Rockefeller story: glasses half empty
Well, they got the glasses right, those creepy, oversized Clark Kent frames that seem to lift Clark Rockefeller from merely nuts to flat-out crazypants. The makers of Lifetime’s “Who Is Clark Rockefeller?’’ have fitted star Eric McCormack with a pair of black, thick-rimmed specs that may be the best biopic prop since Julia Child’s plucked chicken.
The rest of the two-hour movie, which premieres tomorrow night at 9? It’s just OK. But what can you expect from a Lifetime true-life scandal story, a genre that aims to be more like People magazine than Vanity Fair. “Who Is Clark Rockefeller?’’ is as superficial and bland as a docudrama, and if it were anything more, I’d be thoroughly surprised. Like Lifetime’s recent take on Gloucester’s teen pregnancies, “The Pregnancy Pact,’’ the movie doesn’t even try to get at universal truths — about the fake aristocrat accused of snatching his daughter off a Back Bay street, or the smart woman who was fooled by him, or the public that was fascinated by their story.
Nor does “Who Is Clark Rockefeller?’’ embrace its potential for camp humor, beyond the glasses and the way the smirky McCormack wears them in the early part of the movie as he name-drops Henry Kissinger’s dog. With the right kind of playful tone — think “Reversal of Fortune’’ and its wickedly sly spin on the von Bulow case — a true-crime story about a society wannabe and the people he duped could be ripe indeed.
The script opens with Rockefeller’s kidnapping of his daughter, Reigh, in Boston in summer 2008, then jumps backward. We see the start of his relationship with Sandra Boss (Sherry Stringfield) in New York in 1993, amid the fake art on his apartment walls and his tales to her about losing his parents when he was 17. Rockefeller is compulsive about charming everyone in his path with his jaunty wit and his Rockefeller references, and Boss succumbs. It’s only when she sours on their marriage, after working long hours to support his lazy, to-the-manor-born lifestyle, that she learns he is a fraud who was born Christian Karl Gerhartsreiter.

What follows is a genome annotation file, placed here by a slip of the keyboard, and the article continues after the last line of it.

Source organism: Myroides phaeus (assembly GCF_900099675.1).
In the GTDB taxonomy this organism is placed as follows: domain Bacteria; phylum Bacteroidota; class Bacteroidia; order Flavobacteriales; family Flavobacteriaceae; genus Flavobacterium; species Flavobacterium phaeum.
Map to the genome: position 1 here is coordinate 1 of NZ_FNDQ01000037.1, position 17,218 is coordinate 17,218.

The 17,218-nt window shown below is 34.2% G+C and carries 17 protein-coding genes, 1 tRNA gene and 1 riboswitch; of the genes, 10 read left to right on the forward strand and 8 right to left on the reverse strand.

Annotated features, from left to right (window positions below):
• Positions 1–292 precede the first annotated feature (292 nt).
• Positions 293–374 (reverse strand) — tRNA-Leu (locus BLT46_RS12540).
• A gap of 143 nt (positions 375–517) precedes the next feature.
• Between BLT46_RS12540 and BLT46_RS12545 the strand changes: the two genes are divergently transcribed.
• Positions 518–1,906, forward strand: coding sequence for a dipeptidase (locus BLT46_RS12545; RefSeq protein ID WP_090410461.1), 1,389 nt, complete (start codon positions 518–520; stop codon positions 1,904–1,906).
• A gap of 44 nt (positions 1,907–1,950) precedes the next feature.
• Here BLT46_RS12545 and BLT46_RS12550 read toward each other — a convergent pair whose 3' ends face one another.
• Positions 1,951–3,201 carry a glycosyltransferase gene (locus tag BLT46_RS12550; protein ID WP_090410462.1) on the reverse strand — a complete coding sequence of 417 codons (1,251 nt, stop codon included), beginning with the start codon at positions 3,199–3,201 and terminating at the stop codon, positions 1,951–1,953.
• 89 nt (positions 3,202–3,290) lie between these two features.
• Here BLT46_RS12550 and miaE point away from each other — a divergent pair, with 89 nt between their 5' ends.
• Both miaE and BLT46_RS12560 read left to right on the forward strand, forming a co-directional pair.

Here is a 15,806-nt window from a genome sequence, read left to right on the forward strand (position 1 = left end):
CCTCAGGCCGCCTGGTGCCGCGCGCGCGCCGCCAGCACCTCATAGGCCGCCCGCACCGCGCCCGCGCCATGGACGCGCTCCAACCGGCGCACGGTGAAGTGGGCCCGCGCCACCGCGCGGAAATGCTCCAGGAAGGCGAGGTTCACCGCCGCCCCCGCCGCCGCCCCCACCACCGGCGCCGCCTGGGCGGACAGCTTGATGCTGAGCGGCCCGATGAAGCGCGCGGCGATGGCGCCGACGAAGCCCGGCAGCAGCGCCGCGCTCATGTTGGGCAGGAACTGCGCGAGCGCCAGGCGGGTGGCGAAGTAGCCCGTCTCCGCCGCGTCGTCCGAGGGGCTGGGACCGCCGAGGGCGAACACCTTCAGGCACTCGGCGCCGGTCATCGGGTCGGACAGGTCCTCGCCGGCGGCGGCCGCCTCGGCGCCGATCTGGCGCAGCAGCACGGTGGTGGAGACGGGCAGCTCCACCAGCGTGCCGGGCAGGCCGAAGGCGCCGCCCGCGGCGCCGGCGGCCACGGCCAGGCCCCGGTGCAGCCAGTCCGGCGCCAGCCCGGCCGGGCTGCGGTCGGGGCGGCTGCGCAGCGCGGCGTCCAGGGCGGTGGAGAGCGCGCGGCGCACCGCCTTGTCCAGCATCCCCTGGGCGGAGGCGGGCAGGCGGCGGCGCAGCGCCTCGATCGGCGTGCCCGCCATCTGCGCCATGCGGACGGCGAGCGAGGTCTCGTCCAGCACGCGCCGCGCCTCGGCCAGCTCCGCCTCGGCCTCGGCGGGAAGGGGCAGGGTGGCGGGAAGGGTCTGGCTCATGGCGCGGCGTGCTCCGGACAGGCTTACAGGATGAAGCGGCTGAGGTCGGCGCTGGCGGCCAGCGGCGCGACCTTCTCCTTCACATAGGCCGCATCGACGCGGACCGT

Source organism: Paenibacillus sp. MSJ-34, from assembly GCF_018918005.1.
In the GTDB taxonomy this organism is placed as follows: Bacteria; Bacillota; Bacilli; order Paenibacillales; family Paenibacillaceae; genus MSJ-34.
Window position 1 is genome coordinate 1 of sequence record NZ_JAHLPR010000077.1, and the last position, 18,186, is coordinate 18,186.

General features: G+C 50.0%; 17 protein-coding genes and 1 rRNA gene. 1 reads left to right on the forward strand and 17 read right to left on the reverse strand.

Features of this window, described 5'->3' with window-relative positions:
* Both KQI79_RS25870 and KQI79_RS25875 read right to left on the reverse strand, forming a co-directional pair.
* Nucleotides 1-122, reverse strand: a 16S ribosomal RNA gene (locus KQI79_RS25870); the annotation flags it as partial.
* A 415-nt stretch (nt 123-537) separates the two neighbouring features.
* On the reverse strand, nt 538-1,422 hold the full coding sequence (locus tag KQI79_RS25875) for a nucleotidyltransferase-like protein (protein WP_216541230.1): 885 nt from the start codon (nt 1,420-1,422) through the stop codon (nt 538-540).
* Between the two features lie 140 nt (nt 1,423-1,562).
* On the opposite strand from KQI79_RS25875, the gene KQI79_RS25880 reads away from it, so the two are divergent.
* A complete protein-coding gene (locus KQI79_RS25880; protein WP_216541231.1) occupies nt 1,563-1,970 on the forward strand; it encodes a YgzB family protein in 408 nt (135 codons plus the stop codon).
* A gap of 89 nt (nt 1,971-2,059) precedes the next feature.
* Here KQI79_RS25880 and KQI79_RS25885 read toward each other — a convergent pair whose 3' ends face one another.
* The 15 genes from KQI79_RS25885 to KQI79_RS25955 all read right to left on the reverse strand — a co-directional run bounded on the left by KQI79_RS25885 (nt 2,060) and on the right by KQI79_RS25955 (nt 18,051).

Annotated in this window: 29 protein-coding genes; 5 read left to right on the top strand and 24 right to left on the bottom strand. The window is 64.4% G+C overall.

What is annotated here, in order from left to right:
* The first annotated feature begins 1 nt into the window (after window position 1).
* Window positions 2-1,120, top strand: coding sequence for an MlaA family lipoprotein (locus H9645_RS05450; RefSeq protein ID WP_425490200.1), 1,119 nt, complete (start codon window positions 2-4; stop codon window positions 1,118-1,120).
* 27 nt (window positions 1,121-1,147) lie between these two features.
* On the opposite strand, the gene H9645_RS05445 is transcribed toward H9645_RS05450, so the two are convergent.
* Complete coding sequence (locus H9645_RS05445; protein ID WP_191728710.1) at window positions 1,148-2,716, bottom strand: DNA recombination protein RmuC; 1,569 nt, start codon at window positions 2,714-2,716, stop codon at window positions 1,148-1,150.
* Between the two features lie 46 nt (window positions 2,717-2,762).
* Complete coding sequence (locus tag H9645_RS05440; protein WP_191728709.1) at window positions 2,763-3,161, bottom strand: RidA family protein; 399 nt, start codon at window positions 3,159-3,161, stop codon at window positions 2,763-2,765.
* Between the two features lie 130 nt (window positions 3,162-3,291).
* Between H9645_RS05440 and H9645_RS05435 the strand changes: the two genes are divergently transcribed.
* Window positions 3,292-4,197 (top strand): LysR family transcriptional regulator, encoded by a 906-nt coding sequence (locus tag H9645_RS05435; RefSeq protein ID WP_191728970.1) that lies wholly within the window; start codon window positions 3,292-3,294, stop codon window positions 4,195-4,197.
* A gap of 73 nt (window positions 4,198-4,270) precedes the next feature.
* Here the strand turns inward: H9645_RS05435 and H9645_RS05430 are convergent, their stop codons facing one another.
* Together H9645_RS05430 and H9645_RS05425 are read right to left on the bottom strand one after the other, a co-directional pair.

As the movie zeroes in on Rockefeller’s scheming and lies, we flash back even further to his 1970s days, when he rented a guesthouse from a California couple whose mysterious disappearance remains unsolved. Boss is convinced that, no matter how sick her ex-husband may be, he is not capable of murder. But the movie repeatedly reminds us that Boss is an unreliable judge of character, as the police keep asking her how she believed a man who had no Social Security number, no money, and no family.
When Rockefeller ran off with Reigh, known to her parents as Snooks, the police search for them was intensely dramatic. And, as the movie shows, the hunt was national news. “Who Is Clark Rockefeller?’’ doesn’t aim to re-create that suspense, so much as offer a profile of a pathological serial liar. That’s fine, except the script, by Edithe Swensen, never successfully brings us inside Rockefeller’s thinking, never tries to dissect his fierce need to con.
One of the hurdles for local viewers who tracked every detail of the story will be the setting of “Who Is Clark Rockefeller?’’ McCormack overcomes his lovable “Will & Grace’’ persona enough to evoke a nasty, deluded person, but, alas, Toronto never quite passes as Boston. The filmmakers may be able to trick the rest of the country, but they can’t fool us.